Whenever I handle the ingredients I am planning to use for my next meal, I cannot help think that there is a part of us that is still back in the Stone Age. Fact is, as much as I love quality ingredients, there is nothing that compares to the joy of using ingredients that you have grown, caught or prepared from scratch yourself.
I definitely have quite a bit of that old hunter-gatherer ancestor in me. My balcony is hardly a place where you can sit out and enjoy the summer sun: too many herbs and potted plants (quite a few used for cooking) there screening you from those precious rays. Likewise, when I walk into a wood I try as hard as I can to just enjoy the landscape, yet inevitably I find myself looking for mushrooms, berries and wild herbs. At the seaside, I look for molluscs, which, on the shores of Lazio, means telline.
Telline (Donax trunculus), also called arselle in Italian and wedge shells in English, are small triangular clams that live in the sand banks close to the shore. Commercially, these are fished by boats carrying nets that drag through kilometres of the superficial layer of the sand banks, something that, to my eyes, is pretty damaging from the ecological point of view. Yet the real way to collect – and earn – a well deserved dish of telline is fishing them yourself.
The simplest way, in areas like the southern coast of Lazio where telline are abundant, is to just dig your hands into the first few centimetres of the shallow sand banks close to the shore and use your fingers to sieve the clams from the sand. Though not terribly effective, it nonetheless works quite well, especially when doing this with kids, who usually love the idea of digging in the sand. The most common method is instead that of using a net linked to a frame with metal "teeth" at the bottom. This net is then strapped to the back of the person fishing the telline and pulled via the strap and a pole fixed to the frame, like this picture shows. As you can imagine fishing telline is a quite tiresome activity, albeit great for training your leg and back muscles, yet the taste of telline more than makes up for that
Telline can be used for a variety of dishes ranging from simple appetisers to soups down to pasta and risotto. For me the best way to eat them is either simply sauteed or with spaghetti, but strictly without tomatoes. This is the best way to enjoy their taste, a mix of mellow sweet flesh and iodine aroma. Alone it is great, combined with a simple pasta even more delicious. As usual with clams, there are a couple of things to act before cooking. First of all discard any open clams that do not shut when you touch them. Second, given telline's natural habitat, they need to be purged to eliminate any sand they might have ingested: to do this simply cover the telline with a litre of salted cool water (about 10-15 grams of salt will do) and let them rest for 12-24 hours somewhere dark. Ater that time, simply lift them from the water leaving any sand behind.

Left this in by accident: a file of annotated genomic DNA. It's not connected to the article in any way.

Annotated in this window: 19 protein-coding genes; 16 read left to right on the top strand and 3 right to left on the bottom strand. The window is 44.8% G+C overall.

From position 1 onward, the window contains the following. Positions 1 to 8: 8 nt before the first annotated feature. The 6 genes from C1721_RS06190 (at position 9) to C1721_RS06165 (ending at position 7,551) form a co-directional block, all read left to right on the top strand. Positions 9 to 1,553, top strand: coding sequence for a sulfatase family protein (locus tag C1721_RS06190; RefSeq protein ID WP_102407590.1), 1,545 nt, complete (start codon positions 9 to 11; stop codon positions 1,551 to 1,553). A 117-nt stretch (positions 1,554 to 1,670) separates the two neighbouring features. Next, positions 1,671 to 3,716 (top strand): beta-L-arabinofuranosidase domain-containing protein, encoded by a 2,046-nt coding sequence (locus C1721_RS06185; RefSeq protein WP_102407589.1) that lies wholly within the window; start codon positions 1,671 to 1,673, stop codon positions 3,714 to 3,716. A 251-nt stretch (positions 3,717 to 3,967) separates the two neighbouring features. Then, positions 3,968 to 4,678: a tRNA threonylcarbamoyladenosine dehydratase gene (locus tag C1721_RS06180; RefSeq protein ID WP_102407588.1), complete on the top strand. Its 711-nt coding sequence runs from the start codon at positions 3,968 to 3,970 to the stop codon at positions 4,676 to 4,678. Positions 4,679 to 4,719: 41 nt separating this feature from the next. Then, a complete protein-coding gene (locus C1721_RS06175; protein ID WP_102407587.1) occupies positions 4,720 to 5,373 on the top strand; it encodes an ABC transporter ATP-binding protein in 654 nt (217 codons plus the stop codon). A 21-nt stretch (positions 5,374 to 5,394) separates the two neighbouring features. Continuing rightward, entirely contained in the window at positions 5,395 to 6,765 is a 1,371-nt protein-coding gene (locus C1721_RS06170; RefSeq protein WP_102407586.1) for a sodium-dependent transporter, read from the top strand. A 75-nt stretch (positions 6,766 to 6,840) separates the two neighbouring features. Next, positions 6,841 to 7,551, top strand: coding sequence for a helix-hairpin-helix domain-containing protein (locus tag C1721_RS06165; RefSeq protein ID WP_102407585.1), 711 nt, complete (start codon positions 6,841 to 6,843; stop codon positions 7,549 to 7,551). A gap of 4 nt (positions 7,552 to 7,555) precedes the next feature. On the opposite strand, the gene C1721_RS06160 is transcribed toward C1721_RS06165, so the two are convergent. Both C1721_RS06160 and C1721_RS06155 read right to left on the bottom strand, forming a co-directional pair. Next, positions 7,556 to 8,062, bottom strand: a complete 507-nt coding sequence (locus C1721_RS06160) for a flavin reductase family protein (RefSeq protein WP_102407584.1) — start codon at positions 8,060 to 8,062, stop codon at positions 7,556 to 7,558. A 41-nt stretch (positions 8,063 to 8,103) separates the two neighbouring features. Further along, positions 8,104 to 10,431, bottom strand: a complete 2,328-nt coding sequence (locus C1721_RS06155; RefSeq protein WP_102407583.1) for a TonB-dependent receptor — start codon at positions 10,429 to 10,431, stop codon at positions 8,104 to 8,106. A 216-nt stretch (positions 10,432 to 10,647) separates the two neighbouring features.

The recipe below is for spaghetti with telline, yet if you leave the pasta out and stop once the telline are open, you have sautee di telline, a tasty appetiser on its own. Also, I have made the parsley optional in the recipe because there are a few people in my family who don't like this herb, yet traditionally parsley is a must on pasta with any sort of clams or mussles. Clearly, you can use this recipe with any sort of small clams that are typical of the area where you live. The freshest your clams the better, and what's fresher than local?
Spaghetti con le telline
serves four as a pasta course
about 800-1000 g (1 3/4-2 lb) telline (wedge shells), purged as described above,
400-500 g (about 1 lb) spaghetti,
2-3 tablespoons of extra virgin olive oil,
a garlic clove,
a dry cayenne pepper (or less, if you prefer),
half a glass of white wine (optional),
a tablespoon of chopped parsley (optional),
water and salt for cooking the pasta.
Start heating the pasta water as usual.
When the pasta water is close to the boil, start heating the oil over a medium flame in a pan wide enough to hold all the telline in one layer.
Once the oil is hot but not smoking, add the garlic and cayenne pepper.
As soon as the garlic turns golden brown, turn the heat up to the maximum and add the telline. Shake the pan to distribute the telline as good as possible. Add the wine here, if using.
The telline should all open in the first two three minutes, any that keeps shut should be discarded together with the garlic and cayenne pepper. You should also notice some clam juice at the bottom of the pan, which you'll use to dress the pasta together with the clams themselves. If you properly purged the telline, there should be no sand there, but if there still is some, simply pass trough a fine clean cloth.
The pasta water will probably be boiling by now, so add the spaghetti, pushing them down so they fit into the pot if you don't have a special high spaghetti pot, stir and check from time to time cooking till slightly short of al dente.
You can add the telline to the pasta in their shells, something many do in Italy, yet, in regards to your guests, it is better to remove the clam meat from most of the shells, keeping only a few "as is" to decorate the dishes. The best way to do this is using a pin or your fingers. (I would recommend to get someone else to help you so that you speed up things while the pasta cooks.) Once shelled, return the clams to their juice.
As soon as the pasta is cooked, drain it and add it to the pan you have use for the telline, together with the telline flesh and juices. toss for a minute over a medium flame to blend flavours.
Divide among four (warm) dishes and garnish with the remaining telline in their shells and, if you like, parsley.